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Apple Executives Dominate Highest-Paid List Among S&P 500 Companies

Bloomberg Businesweek reports that a survey of executive compensation at Standard & Poor's 500 companies for fiscal 2012 shows four Apple executives holding down the second, third, fourth, and fifth slots behind Oracle CEO Larry Ellison. The group of Apple executives, which does not include CEO Tim Cook, benefited from a massive stock grant shortly after the death of Steve Jobs, with the grants vesting in equal parts in 2013 and 2016 as incentives to keep the executives at the company.
Four of the five highest-paid employees at Standard & Poor’s 500 companies aren’t chief executive officers. They’re Apple Inc. senior lieutenants receiving compensation packages designed to keep management intact in an increasingly competitive industry.

The four executives are Bob Mansfield, Bruce Sewell, Jeffrey Williams and Peter Oppenheimer, according to fiscal 2012 compensation figures for top earners filed with the U.S. Securities and Exchange Commission. About 80 percent of S&P 500 companies had submitted their numbers as of April 12.
The four Apple executives each received 150,000 shares as part of their grants, with the shares worth approximately $64 million each at today's stock price. Salary, bonuses, and other compensation pushed 2012 totals for Sewell, Williams, and Oppenheimer close to $70 million. Mansfield topped the group of Apple executives with total compensation of $85.5 million, as he received accelerated vesting of shares as an incentive to remain at Apple after he had announced his retirement.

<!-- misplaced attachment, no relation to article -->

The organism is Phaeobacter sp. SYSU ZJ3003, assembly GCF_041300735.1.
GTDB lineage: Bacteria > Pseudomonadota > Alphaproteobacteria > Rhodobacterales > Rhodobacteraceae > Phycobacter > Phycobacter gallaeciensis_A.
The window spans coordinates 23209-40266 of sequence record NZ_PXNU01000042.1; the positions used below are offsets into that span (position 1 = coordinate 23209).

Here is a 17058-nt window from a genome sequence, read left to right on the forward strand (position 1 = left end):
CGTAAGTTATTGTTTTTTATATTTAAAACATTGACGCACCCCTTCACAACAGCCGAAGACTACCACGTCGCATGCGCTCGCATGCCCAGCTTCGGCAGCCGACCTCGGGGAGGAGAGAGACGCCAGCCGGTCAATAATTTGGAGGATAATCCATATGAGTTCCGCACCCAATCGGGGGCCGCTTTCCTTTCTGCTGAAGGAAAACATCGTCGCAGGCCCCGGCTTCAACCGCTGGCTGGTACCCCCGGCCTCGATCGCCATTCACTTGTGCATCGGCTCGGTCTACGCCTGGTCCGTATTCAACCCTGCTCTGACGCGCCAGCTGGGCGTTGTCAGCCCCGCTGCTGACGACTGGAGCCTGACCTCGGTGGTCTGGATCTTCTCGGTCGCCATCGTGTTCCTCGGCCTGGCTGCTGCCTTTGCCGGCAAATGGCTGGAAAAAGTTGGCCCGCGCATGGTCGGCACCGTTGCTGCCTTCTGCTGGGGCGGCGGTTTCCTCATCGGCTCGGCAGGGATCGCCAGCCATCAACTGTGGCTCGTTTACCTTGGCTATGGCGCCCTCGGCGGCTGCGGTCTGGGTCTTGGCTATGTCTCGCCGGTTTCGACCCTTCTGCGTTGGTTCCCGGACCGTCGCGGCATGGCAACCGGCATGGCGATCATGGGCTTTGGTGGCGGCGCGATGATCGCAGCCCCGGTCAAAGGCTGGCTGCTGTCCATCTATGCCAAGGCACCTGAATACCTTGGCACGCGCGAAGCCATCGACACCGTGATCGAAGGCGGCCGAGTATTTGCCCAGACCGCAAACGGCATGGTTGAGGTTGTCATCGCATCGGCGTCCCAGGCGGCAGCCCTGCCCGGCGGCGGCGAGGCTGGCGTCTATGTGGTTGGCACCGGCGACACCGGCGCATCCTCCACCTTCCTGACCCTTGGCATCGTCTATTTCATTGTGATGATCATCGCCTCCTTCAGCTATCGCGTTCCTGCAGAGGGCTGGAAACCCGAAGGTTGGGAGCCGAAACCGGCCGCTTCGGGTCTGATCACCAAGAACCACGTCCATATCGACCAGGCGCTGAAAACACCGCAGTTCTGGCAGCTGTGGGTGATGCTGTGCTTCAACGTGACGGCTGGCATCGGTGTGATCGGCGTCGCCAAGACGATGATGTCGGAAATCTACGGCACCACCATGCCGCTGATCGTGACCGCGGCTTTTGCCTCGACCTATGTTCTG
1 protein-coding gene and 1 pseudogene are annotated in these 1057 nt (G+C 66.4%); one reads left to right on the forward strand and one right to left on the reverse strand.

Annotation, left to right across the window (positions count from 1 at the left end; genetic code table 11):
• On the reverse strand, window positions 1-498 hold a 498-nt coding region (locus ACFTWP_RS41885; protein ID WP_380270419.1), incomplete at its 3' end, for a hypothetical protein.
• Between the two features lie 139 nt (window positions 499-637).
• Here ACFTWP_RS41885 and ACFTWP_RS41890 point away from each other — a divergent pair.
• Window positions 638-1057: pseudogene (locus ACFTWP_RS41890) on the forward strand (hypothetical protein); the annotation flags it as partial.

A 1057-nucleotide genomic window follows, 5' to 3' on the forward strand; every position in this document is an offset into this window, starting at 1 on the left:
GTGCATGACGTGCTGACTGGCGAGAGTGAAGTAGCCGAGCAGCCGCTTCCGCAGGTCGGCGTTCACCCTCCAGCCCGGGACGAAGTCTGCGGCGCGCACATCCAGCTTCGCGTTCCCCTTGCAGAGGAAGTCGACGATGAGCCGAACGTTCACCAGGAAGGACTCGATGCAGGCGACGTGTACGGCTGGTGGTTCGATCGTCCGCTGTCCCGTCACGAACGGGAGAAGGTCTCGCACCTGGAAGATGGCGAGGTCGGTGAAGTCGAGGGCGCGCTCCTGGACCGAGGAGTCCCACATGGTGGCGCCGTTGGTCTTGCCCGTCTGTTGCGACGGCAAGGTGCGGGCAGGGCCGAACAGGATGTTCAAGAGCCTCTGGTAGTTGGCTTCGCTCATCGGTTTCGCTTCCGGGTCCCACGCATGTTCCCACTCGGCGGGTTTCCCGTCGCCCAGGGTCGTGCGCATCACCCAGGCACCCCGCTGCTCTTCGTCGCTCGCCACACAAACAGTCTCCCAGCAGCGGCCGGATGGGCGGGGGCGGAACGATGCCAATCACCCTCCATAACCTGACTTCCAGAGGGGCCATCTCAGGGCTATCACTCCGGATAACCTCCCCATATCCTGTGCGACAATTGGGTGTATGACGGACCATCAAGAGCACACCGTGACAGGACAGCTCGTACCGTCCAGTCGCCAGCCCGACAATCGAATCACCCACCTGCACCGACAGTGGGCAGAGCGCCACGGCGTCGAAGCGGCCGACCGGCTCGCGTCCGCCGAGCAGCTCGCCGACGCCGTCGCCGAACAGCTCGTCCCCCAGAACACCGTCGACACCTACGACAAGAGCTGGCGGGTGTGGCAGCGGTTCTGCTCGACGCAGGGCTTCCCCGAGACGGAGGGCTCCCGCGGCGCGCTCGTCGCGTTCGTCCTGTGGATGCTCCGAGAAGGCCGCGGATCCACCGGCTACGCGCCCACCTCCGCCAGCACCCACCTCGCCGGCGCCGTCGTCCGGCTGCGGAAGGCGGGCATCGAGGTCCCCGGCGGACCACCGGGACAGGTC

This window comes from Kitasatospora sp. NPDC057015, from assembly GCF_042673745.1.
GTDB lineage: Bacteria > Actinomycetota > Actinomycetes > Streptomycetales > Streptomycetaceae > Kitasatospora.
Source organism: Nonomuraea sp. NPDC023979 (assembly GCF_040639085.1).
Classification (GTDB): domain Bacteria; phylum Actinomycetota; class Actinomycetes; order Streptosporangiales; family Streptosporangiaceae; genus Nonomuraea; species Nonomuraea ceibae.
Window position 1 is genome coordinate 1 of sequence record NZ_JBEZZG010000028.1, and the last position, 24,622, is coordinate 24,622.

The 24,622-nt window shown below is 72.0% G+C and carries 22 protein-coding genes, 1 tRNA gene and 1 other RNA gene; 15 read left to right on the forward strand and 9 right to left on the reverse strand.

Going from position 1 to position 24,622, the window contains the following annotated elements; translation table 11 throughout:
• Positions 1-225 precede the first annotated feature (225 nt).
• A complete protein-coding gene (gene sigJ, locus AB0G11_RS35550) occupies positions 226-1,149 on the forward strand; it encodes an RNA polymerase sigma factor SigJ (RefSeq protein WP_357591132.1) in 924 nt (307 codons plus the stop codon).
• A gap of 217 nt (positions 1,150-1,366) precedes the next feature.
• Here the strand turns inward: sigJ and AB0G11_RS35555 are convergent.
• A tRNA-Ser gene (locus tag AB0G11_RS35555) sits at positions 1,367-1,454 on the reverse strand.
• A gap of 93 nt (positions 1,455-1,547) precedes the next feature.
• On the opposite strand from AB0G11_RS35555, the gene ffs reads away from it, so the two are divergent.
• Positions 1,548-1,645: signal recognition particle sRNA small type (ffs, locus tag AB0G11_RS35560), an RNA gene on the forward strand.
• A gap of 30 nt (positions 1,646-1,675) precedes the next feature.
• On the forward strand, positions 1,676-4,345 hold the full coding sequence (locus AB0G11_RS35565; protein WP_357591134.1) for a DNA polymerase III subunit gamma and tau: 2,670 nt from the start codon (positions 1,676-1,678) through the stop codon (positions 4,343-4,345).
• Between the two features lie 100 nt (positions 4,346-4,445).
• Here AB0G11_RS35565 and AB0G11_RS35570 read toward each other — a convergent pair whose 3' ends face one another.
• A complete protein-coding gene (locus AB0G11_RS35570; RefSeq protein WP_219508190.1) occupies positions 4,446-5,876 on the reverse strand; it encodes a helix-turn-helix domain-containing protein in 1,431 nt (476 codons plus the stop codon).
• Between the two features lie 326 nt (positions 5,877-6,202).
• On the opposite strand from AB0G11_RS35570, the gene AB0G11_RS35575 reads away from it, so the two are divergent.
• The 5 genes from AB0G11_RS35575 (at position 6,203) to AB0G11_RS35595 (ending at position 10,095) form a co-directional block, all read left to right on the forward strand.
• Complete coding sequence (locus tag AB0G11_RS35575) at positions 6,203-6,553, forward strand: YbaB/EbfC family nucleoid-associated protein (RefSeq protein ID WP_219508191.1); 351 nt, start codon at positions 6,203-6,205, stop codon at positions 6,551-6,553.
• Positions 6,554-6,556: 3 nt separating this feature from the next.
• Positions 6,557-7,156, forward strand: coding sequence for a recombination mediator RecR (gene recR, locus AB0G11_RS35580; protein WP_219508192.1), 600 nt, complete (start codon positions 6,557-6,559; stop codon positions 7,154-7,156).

mansfield_oppenheimer_sewell_williams
Two other Apple executives saw major stock grants in November 2011, with marketing chief Phil Schiller receiving the same 150,000 restricted stock units as the other senior executives and Internet Software and Service head Eddy Cue receiving 100,000 units just two months after receiving another 100,000 units in recognition of his promotion to the senior vice president level. Schiller and Cue were not, however, included in Bloomberg Businessweek's rankings, as their total compensation is not publicly reported by Apple.

Cook ranked 1016th on this year's list with total compensation of $4.17 million, although he is benefiting from a previous award of one million restricted stock units made when he became CEO. Those units are worth $425 million at today's stock price, with half of the units vesting in 2016 and the remaining half vesting in 2021.

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22 months ago

In b4 all of the liberal hippies who will come and say "no one deserves to make that much money!"


Ugh. I personally don't care what they make, but middle class compensation in the form of real wages has pretty much flatlined since the late 70s, even as productivity has skyrocketed. Trotting out the old "that's hippy talk" sort of undermines the legitimate discussion of why that's happened before it even starts.
Rating: 15 Votes
22 months ago
In b4 all of the liberal hippies who will come and say "no one deserves to make that much money!"